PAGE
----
The care of the living for the dead and the dead for the living
It’s a pretty grand theme and is nothing less than one of the notions behind Neil Gaiman’s The Graveyard Book. I finished it recently. I think I like both this and Coraline better than American Gods, all three of which are high concept novels about worlds and the beings who slip between them, with American Gods being adult fiction.
I like Bod and I like how characters were introduced through inscriptions. I appreciated how he changed and struggled with his world – and the world beyond. Miss Lupescu is obvious in her depiction, but Silas is strangely difficult to decipher. There is a tragic arc to the story of Scarlet that was deftly achieved, and I missed entirely the point of Mr Frost until it became overt.
Depictions of place were effective, particularly of the graveyard itself, even if exactly how Bod lived is less detailed. There is a danger that this book and others (more of which down further) romanticises nature, without clearly understanding it.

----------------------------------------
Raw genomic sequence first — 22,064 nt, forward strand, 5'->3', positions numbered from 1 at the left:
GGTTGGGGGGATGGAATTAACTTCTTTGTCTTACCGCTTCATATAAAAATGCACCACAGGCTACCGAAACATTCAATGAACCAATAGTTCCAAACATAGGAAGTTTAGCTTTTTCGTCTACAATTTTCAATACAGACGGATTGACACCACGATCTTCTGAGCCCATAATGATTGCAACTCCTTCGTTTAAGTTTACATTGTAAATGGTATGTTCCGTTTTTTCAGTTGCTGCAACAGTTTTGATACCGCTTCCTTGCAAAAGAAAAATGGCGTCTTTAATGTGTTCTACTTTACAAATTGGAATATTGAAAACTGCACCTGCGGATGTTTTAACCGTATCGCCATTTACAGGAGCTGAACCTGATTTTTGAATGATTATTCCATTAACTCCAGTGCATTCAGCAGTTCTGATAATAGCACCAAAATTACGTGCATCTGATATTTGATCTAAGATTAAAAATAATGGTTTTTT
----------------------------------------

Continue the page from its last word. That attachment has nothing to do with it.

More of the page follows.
The barrow sequences were especially charged and fraught and presented a neat narrative circularity that showed how Bod and Scarlet developed. I like the bind that the Jacks were forced into by their own actions: by seeking to prevent their prophecy they enable its fulfilment. But I want this to signify something. Bod was special, but coming of age meant he left this behind and I am deeply unhappy with that. He mastered something no one had before and in the end….pfft.
I also want more *something* regarding the dance. In its effect it was a little reminiscent of the chapter The Piper at the Gates of Dawn from the Wind in the Willows, whereby Portly is saved by a demigod, but for the animals to survive this experience of the numinous, they must forget. But why the dance?